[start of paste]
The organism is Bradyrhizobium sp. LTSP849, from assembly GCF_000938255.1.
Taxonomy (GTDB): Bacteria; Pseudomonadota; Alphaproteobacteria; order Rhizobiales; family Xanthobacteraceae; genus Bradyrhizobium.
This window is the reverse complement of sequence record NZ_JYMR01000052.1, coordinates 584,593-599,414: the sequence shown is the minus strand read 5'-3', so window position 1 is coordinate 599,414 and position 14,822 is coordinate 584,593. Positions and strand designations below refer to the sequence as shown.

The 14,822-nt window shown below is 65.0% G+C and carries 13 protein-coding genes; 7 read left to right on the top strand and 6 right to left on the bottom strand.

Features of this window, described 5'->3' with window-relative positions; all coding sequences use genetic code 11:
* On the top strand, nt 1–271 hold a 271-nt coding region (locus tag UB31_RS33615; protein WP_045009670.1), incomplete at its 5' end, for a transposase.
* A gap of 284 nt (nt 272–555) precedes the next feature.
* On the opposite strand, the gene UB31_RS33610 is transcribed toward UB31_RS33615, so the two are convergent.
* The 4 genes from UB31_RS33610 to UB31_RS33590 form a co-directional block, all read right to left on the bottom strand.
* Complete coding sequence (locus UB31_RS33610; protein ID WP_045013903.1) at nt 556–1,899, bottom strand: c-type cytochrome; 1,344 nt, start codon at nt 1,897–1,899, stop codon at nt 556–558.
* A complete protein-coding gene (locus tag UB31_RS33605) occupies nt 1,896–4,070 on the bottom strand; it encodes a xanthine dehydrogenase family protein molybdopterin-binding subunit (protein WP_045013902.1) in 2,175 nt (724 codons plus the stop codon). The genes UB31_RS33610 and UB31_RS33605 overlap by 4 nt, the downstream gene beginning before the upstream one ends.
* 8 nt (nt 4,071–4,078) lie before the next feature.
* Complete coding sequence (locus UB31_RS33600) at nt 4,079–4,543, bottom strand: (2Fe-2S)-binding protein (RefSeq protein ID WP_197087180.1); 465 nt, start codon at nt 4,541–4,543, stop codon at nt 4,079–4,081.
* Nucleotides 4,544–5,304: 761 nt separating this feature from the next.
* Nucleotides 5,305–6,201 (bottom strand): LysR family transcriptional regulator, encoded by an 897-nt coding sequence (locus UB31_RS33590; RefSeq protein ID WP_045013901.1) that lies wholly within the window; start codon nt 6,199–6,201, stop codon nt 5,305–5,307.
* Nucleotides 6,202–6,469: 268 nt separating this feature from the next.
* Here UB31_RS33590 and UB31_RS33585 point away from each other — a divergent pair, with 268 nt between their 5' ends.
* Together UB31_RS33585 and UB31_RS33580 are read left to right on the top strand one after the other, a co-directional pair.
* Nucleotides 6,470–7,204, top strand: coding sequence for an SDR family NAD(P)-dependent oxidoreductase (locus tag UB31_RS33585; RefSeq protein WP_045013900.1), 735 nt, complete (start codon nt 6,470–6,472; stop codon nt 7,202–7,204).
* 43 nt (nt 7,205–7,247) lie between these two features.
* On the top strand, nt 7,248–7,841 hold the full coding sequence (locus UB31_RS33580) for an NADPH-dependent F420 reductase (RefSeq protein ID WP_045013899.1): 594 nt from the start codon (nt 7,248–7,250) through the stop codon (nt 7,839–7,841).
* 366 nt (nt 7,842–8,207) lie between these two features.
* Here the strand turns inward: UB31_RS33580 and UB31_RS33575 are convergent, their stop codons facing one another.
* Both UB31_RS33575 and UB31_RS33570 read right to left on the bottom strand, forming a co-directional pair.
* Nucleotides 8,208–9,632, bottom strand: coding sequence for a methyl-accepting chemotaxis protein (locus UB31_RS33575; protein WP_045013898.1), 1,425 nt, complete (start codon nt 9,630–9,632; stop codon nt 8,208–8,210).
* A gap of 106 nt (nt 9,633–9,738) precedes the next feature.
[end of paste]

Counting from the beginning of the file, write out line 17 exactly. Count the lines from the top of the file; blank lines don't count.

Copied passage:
* Here UB31_RS33590 and UB31_RS33585 point away from each other — a divergent pair, with 268 nt between their 5' ends.